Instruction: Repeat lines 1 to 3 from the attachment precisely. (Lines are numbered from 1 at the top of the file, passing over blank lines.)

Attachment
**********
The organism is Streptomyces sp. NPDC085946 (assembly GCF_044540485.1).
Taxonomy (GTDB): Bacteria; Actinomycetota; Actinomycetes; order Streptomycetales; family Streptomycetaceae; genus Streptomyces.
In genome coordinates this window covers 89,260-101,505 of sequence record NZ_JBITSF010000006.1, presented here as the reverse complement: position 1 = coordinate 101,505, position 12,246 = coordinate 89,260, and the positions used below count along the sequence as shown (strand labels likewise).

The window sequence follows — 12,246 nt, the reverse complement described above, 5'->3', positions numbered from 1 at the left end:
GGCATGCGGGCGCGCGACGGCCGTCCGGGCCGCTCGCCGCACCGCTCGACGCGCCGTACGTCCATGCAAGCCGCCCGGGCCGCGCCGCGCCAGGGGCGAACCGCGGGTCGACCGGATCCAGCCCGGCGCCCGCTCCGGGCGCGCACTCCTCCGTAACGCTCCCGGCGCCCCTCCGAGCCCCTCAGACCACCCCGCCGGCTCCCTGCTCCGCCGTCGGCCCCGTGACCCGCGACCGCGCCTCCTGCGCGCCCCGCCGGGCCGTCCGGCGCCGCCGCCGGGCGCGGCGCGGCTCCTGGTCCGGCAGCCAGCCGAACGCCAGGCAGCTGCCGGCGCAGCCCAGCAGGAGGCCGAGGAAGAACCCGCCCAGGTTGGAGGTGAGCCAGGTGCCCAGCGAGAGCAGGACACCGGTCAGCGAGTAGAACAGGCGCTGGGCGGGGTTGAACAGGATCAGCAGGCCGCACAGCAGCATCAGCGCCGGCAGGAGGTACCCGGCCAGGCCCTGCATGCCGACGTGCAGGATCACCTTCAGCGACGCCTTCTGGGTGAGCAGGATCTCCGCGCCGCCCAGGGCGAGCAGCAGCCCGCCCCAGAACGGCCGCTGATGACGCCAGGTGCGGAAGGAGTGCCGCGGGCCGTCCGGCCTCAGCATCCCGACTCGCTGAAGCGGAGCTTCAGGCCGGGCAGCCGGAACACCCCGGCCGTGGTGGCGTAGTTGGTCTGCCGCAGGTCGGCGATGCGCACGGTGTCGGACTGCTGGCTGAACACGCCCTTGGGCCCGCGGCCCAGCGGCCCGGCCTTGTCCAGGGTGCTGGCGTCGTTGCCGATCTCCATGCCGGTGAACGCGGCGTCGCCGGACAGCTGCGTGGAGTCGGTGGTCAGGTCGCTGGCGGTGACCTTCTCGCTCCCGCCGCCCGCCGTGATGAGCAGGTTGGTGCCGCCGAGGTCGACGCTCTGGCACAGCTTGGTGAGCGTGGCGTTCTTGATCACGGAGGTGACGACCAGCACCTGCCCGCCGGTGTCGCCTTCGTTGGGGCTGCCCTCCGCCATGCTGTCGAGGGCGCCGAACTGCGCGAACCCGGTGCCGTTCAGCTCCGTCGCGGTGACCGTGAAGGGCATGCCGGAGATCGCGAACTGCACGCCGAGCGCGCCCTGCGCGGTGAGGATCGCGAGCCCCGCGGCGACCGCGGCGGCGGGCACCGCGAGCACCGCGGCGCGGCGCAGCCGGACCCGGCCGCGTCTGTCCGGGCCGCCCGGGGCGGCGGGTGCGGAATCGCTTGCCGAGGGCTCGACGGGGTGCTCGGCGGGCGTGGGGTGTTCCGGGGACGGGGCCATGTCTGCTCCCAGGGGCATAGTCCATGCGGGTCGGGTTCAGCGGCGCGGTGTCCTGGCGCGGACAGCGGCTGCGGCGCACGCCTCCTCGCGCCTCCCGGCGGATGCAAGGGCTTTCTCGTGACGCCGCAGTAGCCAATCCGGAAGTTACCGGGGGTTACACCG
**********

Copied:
The organism is Streptomyces sp. NPDC085946 (assembly GCF_044540485.1).
Taxonomy (GTDB): Bacteria; Actinomycetota; Actinomycetes; order Streptomycetales; family Streptomycetaceae; genus Streptomyces.
In genome coordinates this window covers 89,260-101,505 of sequence record NZ_JBITSF010000006.1, presented here as the reverse complement: position 1 = coordinate 101,505, position 12,246 = coordinate 89,260, and the positions used below count along the sequence as shown (strand labels likewise).